Here I examine only Piketty’s U.S. data for the period 1810 to 2010 for the top ten percent and the top one percent of the wealth distribution. I conclude that Piketty’s data for the wealth share of the top ten percent for the period 1870-1970 are unreliable. The values he reported are manufactured from the observations for the top one percent inflated by a constant 36 percentage points. Piketty’s data for the top one percent of the distribution for the nineteenth century (1810-1910) are also unreliable. They are based on a single mid-century observation that provides no guidance about the antebellum trend and only very tenuous information about trends in inequality during the Gilded Age. The values Piketty reported for the twentieth-century (1910-2010) are based on more solid ground, but have the disadvantage of muting the marked rise of inequality during the Roaring Twenties and the decline associated with the Great Depression. The reversal of the decline in inequality during the 1960s and 1970s and subsequent sharp rise in the 1980s is hidden by a fifteen-year straight-line interpolation. This neglect of the shorter-run changes is unfortunate because it makes it difficult to discern the impact of policy changes (income and estate tax rates) and shifts in the structure and performance of the economy (depression, inflation, executive compensation) on changes in wealth inequality.
From inside the working paper, an attempt to replicate Piketty’s estimate of intergenerational wealth transfer among the wealthy:
The first available data point based on an SCF survey is for 1962. As reported by Wolff the top one percent of the wealth distribution held 33.4 percent of total wealth that year [Wolff 1994: Table 4, 153; and Wolff 2014: Table 2, 50]. Without explanation Piketty adjusted this downward to 31.4 by subtracting 2 percentage points. Piketty’s adjusted number is represented by the cross plotted for 1962 in Figure 1. Chris Giles, a reporter for the Financial Times, described this procedure as “seemingly arbitrary” [Giles 2014].9 In a follow-up response to Giles, Piketty failed to explain this adjustment [Piketty 2014c “Addendum”].
There is a bit of a mystery as to where the 1.2 and 1.25 multipliers used to adjust the Kopczuk-Saez estimates upward came from. The spreadsheet that generated the data (TS10.1DetailsUS) suggests that Piketty was influenced in this choice by the inflation factor that would be required to bring the solid line up to reach his adjusted SCF estimate for 1962. Piketty did not explain why the adjustment multiplier jumps from 1.2 to 1.25 in 1930.
This comes up quite a bit, according to Sutch. There is reasonable data and then Piketty makes adjustments that are odd or simply unexplained. It is also important to note that Sutch is not trying to make inequality in the data go away. He notes that Piketty is likely under-reporting early 20th century inequality while over-reporting the more recent increase in inequality.
A lot of Piketty’s argument comes from international comparisons and longitudinal studies with historical data. I have a lot of sympathy for Piketty. Data is imperfect, collected irregularly, and prone to error. So I am slow to criticize. Still, given that Piketty’s theory is now one of the major contenders in the study of global inequality, we want the answer to be robust.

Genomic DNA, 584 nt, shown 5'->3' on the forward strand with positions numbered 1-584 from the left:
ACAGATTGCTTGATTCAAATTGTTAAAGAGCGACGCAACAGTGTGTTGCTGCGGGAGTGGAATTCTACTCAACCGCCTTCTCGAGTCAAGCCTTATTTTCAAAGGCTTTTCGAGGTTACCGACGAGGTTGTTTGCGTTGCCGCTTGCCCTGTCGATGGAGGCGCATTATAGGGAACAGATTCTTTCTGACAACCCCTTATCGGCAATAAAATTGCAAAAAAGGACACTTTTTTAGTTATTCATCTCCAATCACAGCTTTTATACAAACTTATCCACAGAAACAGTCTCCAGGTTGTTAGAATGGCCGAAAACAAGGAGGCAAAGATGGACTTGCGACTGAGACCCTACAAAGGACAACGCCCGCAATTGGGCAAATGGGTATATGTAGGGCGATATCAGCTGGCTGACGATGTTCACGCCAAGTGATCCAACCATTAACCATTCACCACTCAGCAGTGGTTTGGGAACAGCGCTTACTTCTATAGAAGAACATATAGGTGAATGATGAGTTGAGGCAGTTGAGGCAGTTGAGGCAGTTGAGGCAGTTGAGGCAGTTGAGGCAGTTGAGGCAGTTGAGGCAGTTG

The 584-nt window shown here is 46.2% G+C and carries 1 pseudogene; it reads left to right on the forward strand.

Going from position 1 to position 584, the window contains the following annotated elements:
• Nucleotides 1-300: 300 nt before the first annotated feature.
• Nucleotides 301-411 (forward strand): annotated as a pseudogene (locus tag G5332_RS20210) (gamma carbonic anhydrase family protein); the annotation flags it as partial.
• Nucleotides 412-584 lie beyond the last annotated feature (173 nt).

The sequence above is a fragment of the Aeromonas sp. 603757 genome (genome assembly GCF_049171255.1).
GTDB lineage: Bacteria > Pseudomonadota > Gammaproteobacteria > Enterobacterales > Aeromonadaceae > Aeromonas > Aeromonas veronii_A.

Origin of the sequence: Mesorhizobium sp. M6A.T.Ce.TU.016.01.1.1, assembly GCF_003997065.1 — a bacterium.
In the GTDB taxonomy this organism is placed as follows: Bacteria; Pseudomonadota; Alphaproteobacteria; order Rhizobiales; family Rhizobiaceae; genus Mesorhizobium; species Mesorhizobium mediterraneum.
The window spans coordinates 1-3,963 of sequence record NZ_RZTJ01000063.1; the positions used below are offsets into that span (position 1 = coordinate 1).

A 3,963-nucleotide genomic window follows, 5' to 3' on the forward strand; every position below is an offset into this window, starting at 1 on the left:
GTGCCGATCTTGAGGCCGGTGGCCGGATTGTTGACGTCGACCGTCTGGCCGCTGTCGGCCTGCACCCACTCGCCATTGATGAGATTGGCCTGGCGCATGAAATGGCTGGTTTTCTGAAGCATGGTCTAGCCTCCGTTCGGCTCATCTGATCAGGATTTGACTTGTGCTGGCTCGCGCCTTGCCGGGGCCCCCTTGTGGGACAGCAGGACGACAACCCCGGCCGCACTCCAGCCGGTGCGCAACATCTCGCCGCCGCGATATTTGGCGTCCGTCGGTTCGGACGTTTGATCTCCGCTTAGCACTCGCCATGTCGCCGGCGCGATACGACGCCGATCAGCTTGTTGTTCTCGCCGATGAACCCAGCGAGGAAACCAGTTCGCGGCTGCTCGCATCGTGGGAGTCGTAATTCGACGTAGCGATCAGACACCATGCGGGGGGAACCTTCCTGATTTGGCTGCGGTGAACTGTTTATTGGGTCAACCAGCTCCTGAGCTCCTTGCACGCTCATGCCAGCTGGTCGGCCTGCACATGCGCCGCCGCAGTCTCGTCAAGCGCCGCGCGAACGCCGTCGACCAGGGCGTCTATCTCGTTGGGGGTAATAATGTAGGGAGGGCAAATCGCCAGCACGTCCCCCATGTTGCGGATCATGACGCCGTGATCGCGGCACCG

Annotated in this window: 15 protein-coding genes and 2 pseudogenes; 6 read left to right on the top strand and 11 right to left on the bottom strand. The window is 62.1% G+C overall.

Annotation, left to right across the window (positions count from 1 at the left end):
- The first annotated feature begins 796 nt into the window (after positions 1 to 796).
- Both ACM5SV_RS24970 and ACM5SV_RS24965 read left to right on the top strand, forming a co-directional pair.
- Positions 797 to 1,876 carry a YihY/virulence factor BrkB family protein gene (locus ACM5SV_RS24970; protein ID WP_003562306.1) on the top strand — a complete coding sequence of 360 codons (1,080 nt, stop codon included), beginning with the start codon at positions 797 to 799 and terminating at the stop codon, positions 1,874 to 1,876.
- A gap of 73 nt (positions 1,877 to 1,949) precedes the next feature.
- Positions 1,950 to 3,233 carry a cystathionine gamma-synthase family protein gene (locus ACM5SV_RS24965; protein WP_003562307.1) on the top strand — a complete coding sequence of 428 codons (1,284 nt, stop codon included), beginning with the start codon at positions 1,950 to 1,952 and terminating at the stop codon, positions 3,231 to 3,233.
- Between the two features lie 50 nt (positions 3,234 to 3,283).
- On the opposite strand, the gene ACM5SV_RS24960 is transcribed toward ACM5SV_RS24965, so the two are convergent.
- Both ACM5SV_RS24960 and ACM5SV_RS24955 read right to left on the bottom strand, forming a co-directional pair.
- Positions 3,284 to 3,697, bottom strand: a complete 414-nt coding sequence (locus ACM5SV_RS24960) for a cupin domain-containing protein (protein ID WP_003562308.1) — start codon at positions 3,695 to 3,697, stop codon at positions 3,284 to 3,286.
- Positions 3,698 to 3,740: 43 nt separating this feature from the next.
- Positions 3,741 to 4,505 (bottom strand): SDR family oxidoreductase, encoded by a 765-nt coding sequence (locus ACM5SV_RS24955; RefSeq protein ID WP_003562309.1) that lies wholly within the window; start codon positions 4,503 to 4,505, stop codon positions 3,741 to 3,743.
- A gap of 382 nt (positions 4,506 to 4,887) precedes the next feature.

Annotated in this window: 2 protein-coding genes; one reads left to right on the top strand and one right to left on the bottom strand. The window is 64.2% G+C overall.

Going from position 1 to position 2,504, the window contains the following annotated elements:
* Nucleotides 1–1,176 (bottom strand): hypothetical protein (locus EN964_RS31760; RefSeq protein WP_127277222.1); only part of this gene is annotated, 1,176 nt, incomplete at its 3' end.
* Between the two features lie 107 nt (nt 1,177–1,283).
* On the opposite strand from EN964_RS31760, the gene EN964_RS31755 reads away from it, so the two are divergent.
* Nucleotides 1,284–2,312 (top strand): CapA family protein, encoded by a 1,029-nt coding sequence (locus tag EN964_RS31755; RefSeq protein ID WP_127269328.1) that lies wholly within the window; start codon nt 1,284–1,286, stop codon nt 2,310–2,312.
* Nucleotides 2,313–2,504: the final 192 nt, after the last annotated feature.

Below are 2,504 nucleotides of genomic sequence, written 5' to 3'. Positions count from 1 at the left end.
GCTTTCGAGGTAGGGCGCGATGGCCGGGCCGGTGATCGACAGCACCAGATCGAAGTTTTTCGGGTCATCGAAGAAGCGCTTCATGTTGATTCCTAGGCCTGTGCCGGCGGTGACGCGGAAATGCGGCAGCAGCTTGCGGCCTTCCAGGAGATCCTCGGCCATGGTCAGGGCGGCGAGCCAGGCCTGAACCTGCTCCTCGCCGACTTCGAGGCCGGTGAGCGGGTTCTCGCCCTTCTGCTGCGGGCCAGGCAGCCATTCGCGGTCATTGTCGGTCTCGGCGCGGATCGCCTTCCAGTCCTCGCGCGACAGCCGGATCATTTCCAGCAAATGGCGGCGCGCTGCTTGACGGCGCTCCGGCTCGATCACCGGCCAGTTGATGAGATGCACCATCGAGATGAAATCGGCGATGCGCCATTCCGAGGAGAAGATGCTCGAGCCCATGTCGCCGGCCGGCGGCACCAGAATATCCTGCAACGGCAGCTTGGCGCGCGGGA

[Ha — I wrote this last night and set it to post for this morning — when I woke up saw that Fabio had beat me to it. Posting anyway for the limited additional thoughts it contains.]
Last week Fabio launched a heated discussion about whether economics is less “racially balanced” than other social sciences. Then on Friday Justin Wolfers (who has been a vocal advocate for women in economics) published an Upshot piece arguing that female economists get less credit when they collaborate with men.
The Wolfers piece covers research by Harvard economics PhD candidate Heather Sarsons, who used data on tenure decisions at top-30 economics programs in the last forty years to estimate the effects of collaboration (with men or women) on whether women get tenure, controlling for publication quantity and quality and so on. (Full paper here.) Only 52% of the women in this population received tenure, compared to 77% of the men.
The takeaway is that women got no marginal benefit (in terms of tenure decision) from coauthoring with men, while they received some benefit (but less than men did) if they coauthored with at least one other women. Their tenure chances did, however, benefit as much as men’s from solo-authored papers. Sarsons’ interpretation (after ruling out several alternative possibilities) is that while women are given full credit when there is no question about their role in a study, their contributions are discounted when they coauthor with men.
Interesting from a sociologist’s perspective is that Sarsons uses a more limited data set from sociology as a comparison. Looking at a sample of 250 sociology faculty at top-20 programs, she finds no difference in tenure rates by gender, and no similar disadvantage from coauthorship.
While it would be nice to interpret this as evidence of the great enlightenment of sociology around gender issues, that is probably premature. Nevertheless, Sarsons points to one key difference between sociology and economics (other than differing assumptions about women’s contributions) that could potentially explain the divergence.